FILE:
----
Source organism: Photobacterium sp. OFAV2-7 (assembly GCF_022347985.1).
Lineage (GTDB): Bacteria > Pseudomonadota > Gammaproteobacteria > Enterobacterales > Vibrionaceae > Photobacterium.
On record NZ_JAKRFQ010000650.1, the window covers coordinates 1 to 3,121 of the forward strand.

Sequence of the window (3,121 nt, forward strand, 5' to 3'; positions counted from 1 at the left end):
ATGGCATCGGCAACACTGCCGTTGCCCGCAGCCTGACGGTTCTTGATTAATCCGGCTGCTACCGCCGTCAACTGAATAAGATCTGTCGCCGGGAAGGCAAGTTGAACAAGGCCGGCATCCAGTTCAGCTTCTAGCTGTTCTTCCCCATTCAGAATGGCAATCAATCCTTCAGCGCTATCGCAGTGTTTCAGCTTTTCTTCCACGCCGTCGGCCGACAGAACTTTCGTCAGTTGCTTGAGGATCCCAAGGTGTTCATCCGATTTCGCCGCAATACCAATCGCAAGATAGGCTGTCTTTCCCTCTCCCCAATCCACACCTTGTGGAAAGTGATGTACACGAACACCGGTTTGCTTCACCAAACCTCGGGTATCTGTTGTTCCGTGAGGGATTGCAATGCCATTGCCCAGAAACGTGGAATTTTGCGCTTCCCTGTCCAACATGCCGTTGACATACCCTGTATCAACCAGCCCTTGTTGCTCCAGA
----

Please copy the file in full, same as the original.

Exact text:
Source organism: Photobacterium sp. OFAV2-7 (assembly GCF_022347985.1).
Lineage (GTDB): Bacteria > Pseudomonadota > Gammaproteobacteria > Enterobacterales > Vibrionaceae > Photobacterium.
On record NZ_JAKRFQ010000650.1, the window covers coordinates 1 to 3,121 of the forward strand.

Sequence of the window (3,121 nt, forward strand, 5' to 3'; positions counted from 1 at the left end):
ATGGCATCGGCAACACTGCCGTTGCCCGCAGCCTGACGGTTCTTGATTAATCCGGCTGCTACCGCCGTCAACTGAATAAGATCTGTCGCCGGGAAGGCAAGTTGAACAAGGCCGGCATCCAGTTCAGCTTCTAGCTGTTCTTCCCCATTCAGAATGGCAATCAATCCTTCAGCGCTATCGCAGTGTTTCAGCTTTTCTTCCACGCCGTCGGCCGACAGAACTTTCGTCAGTTGCTTGAGGATCCCAAGGTGTTCATCCGATTTCGCCGCAATACCAATCGCAAGATAGGCTGTCTTTCCCTCTCCCCAATCCACACCTTGTGGAAAGTGATGTACACGAACACCGGTTTGCTTCACCAAACCTCGGGTATCTGTTGTTCCGTGAGGGATTGCAATGCCATTGCCCAGAAACGTGGAATTTTGCGCTTCCCTGTCCAACATGCCGTTGACATACCCTGTATCAACCAGCCCTTGTTGCTCCAGA